GSEP executives: companies are leading the global energy transition

December 8, 2015

Yesterday, executives of the Global Sustainable Electricity Partnership’s (GSEP) companies convened for a high-level panel discussion on the electricity industry’s role in achieving climate and energy goals. The event was part of the GSEP’s initiatives related to the 2015 United Nations Climate Change Conference (COP21) currently being held in Paris. The discussion centered on the themes of innovation, decarbonizing the energy mix, and the challenges ahead in rethinking power systems, including end use of electricity. These themes had previously been published in a recent report by the GSEP entitled “Powering Innovation for a Sustainable Future”. 

The panelists agreed that we are entering a new era in our relationship with energy worldwide, brought about by the massive introduction of renewables and digitalization. “We’ve always been following changes,” said Mr. Peter Terium, CEO of RWE, Germany, “The companies in our sector are used to adapting to changes and I think renewables are just another further step.”
 
An effective energy transition must address the systemic changes that are taking place within and beyond the electricity sector itself. “We are leading a revolution today,” said Ms. Claude Nahon, Sustainable Development Senior Vice-President of Électricité de France, “The use of energy, and not only of electricity, will be in the hands of customers. We need to put in place a system that is more bottom –up, reinventing the relationship between the customer and us.” Changes within the electricity sector need to go hand in hand with changes in other sectors as well. “If we talk about decarbonisation we need to look also at transport, or heating,“ said Mr. Terium, “they can only be decarbonised if they are further electrified. We need much more generation of electricity than we ever thought before which means the system will become much more complex, and more volatile.”
 
Panelists also shared their visions on how new technologies, research, and innovative solutions can help the transition to a lower-carbon world. Mr. Éric Martel, CEO of Hydro-Québec, a company whose energy mix is already over 99% renewable, emphasized the need to develop other new technologies, such as batteries for bulk energy storage and electric vehicles, through further research and innovation: “Within Québec we’re involved in the electrification of transportation. Forty percent of our emissions in Québec comes from cars, so we’re in a situation where the more electrification of transportation will help us reduce our carbon footprint.”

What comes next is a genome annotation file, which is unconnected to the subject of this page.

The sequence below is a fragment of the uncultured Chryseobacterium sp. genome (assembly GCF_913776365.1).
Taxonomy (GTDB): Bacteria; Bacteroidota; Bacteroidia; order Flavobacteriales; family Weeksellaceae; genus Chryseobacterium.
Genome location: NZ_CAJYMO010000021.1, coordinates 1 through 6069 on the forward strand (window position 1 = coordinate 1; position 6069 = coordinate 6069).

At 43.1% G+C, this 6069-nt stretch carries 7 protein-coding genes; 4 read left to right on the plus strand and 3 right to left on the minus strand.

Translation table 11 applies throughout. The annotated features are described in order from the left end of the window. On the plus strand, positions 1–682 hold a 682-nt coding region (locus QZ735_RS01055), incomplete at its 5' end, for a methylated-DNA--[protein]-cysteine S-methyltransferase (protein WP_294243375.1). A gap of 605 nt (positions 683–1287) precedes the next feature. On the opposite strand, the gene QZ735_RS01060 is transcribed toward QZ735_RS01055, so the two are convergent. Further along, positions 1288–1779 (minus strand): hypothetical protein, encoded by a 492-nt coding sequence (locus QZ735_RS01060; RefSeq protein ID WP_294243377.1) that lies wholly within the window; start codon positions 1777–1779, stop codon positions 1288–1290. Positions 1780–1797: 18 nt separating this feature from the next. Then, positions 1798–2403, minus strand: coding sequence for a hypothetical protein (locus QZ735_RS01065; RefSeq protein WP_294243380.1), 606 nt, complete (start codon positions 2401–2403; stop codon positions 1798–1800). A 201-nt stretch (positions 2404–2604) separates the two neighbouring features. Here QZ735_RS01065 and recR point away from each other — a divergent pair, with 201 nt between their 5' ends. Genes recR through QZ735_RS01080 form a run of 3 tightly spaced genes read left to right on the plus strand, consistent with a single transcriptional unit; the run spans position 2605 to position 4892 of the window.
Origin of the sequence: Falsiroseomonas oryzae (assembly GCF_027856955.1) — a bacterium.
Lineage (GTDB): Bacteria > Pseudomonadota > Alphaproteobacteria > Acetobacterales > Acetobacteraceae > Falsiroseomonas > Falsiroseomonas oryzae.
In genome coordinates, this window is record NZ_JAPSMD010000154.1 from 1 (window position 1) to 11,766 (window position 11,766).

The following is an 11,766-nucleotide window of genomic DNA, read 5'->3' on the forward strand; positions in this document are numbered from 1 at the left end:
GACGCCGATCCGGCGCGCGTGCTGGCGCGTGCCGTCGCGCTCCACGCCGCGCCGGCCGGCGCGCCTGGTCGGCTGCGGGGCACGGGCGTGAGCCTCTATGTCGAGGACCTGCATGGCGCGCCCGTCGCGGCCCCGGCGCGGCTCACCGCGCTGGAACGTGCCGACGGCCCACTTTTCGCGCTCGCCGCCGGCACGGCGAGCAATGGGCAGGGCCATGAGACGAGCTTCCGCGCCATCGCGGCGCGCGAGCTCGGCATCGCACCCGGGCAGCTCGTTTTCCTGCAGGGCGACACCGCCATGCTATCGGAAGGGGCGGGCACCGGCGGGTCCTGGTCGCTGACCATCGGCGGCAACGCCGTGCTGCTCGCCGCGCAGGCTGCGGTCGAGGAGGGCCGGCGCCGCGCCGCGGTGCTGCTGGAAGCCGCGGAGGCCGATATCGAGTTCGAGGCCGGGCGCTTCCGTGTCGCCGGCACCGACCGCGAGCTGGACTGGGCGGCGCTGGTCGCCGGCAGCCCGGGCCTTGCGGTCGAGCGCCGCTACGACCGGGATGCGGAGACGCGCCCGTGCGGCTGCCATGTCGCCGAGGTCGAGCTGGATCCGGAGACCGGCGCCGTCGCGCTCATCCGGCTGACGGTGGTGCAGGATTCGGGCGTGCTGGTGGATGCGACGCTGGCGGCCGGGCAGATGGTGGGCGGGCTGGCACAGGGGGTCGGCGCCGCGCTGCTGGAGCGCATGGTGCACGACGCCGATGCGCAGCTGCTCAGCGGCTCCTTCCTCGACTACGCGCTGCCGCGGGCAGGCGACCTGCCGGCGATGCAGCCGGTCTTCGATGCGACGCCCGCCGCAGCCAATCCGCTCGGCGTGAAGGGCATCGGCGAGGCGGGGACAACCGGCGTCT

In a country like the US where a rapid transformation of energy generation is presently emerging with the increase of economically viable natural gas and renewables in the energy mix, “The real challenge has to do with infrastructure,” said Dr. Lawrence Jones, VP International Programs of the Edison Electric Institute, “The issue is having the right infrastructure to get natural gas into the northeastern part of the US, for example. And we see the same issue in infrastructure when it comes to renewables.” Mr. Agustin Delgado, Chief Innovation Officer of Iberdrola, Spain, added that, “Networks will be the key of all the new power systems in the future. The networks in the future are going to be even smarter than today and will allow all this transfer of energy and data among all the consumers and producers.”
 
Looking forward, companies must form their own long-term strategies to ensure a sustainable transition to a decarbonized energy mix. “We are beginning to have plenty of opportunities to innovate and change in all different technologies,” said Mr. Andrea Valcalda, Head of Sustainability at Enel, Italy, “Each company according to its specific situation and geographies and strategy has the opportunity to focus on strategy and focus on a specific path.”
 
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